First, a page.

New law doubles the distance from FSM shores for commercial exploitation ban

By Bill Jaynes
The Kaselehlie Press
April 18, 2017
Pohnpei, FSM—FSM President Peter M. Christian has signed into law an amendment doubling the distance from all FSM shore lines in which commercial marine activities are now banned. It is an idea that he proposed during a speech on the Congress floor when he was a Senator in the 18th Congress. But it wasn’t until April 4, during the last special session of the 19th Congress that the formalized bill, introduced by request by Floor Leader Florencio Singkoro Harper, was passed on second reading.

Ever since the FSM became a country, the closed area seaward from FSM shore lines has extended only 12 nautical miles out to sea. The new law doubles that distances to 24 nautical miles.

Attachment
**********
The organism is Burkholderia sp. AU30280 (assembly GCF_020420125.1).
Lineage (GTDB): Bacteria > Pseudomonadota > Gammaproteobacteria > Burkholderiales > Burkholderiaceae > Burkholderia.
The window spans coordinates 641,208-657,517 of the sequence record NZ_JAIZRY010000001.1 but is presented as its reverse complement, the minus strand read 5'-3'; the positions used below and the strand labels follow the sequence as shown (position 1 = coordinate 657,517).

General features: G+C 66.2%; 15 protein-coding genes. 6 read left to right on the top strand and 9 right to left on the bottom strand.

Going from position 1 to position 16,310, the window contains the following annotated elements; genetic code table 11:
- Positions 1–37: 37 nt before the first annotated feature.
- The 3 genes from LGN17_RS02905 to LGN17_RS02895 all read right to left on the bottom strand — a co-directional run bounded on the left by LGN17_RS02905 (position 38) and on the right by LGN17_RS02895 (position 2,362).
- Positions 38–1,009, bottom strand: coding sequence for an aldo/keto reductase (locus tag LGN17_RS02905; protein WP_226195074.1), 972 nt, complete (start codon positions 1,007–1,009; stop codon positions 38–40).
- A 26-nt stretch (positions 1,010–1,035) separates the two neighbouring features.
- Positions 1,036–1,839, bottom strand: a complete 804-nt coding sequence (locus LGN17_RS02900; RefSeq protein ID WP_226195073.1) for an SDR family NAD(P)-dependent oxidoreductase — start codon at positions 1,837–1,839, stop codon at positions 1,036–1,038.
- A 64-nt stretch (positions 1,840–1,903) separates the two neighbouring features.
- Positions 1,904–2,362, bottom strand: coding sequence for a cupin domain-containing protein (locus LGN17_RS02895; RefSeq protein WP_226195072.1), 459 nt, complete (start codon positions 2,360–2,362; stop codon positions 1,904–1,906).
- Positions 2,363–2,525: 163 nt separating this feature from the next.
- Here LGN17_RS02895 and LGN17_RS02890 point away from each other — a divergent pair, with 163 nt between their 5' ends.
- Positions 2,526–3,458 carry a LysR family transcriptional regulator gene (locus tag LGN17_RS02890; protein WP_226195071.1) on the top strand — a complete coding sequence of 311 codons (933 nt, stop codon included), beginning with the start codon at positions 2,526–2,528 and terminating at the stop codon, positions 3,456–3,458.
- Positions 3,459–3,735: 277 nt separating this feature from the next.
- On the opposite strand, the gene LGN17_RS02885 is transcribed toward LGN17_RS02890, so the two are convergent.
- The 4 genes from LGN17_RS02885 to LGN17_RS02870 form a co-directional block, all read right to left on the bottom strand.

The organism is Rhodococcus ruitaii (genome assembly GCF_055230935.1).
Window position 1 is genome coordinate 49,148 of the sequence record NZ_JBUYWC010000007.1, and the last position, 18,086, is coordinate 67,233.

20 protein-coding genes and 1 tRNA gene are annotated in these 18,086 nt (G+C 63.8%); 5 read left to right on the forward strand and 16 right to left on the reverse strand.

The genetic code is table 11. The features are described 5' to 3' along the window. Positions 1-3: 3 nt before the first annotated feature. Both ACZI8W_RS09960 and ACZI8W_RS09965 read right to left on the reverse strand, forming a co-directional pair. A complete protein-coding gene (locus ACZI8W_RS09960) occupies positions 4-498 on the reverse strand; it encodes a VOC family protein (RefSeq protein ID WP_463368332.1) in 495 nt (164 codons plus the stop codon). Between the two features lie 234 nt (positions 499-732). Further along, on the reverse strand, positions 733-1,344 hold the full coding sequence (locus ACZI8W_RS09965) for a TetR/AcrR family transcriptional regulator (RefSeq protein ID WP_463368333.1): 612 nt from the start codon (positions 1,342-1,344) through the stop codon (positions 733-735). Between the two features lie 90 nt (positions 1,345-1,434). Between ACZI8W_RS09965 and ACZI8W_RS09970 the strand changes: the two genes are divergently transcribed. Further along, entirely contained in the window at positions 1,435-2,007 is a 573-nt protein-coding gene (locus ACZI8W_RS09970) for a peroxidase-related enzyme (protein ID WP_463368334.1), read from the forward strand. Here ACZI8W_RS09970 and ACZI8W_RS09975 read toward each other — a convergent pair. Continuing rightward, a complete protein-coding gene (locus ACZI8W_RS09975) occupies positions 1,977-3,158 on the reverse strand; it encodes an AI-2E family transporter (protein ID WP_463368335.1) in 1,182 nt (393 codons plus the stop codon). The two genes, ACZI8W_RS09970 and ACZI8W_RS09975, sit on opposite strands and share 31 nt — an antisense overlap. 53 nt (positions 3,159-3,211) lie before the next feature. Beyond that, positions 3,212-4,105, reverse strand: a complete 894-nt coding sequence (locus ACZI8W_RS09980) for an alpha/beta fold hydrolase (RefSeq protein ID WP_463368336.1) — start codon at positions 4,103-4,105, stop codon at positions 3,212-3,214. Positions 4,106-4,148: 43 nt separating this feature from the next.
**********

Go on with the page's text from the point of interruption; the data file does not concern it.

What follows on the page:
If an operator is caught exploiting natural resources within the 24 nautical mile zone, he can be fined not more than $15,000 and not more than $50,000. The FSM would then have the discretion to exclude the operator from a future license or fishing negotiation. The law allows the FSM to provide discretionary exemption to the closed area to locally owned fishing companies.

It’s a significant step but still not quite half the distance of the closures in some other Pacific Islands countries, some with much smaller exclusive economic zones than the FSM which has the second largest EEZ in the Western and Central Pacific.

Conservation organizations are applauding the move.

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